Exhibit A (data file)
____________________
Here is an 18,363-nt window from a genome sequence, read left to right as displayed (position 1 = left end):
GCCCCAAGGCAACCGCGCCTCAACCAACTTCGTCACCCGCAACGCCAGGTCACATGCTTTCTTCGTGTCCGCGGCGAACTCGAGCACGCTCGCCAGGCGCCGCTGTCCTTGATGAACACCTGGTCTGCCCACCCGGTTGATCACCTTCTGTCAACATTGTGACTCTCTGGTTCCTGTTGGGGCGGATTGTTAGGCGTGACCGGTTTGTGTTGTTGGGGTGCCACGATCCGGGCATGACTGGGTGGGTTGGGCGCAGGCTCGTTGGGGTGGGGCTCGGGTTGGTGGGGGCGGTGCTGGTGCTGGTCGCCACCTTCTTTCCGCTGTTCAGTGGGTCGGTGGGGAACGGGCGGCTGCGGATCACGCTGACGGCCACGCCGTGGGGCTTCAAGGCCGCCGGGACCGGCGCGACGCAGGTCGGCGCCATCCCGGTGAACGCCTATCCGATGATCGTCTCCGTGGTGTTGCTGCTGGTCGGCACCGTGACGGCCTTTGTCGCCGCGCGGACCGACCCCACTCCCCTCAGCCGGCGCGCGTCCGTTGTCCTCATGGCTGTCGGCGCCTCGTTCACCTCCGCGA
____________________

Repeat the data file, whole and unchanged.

Here is an 18,363-nt window from a genome sequence, read left to right as displayed (position 1 = left end):
GCCCCAAGGCAACCGCGCCTCAACCAACTTCGTCACCCGCAACGCCAGGTCACATGCTTTCTTCGTGTCCGCGGCGAACTCGAGCACGCTCGCCAGGCGCCGCTGTCCTTGATGAACACCTGGTCTGCCCACCCGGTTGATCACCTTCTGTCAACATTGTGACTCTCTGGTTCCTGTTGGGGCGGATTGTTAGGCGTGACCGGTTTGTGTTGTTGGGGTGCCACGATCCGGGCATGACTGGGTGGGTTGGGCGCAGGCTCGTTGGGGTGGGGCTCGGGTTGGTGGGGGCGGTGCTGGTGCTGGTCGCCACCTTCTTTCCGCTGTTCAGTGGGTCGGTGGGGAACGGGCGGCTGCGGATCACGCTGACGGCCACGCCGTGGGGCTTCAAGGCCGCCGGGACCGGCGCGACGCAGGTCGGCGCCATCCCGGTGAACGCCTATCCGATGATCGTCTCCGTGGTGTTGCTGCTGGTCGGCACCGTGACGGCCTTTGTCGCCGCGCGGACCGACCCCACTCCCCTCAGCCGGCGCGCGTCCGTTGTCCTCATGGCTGTCGGCGCCTCGTTCACCTCCGCGA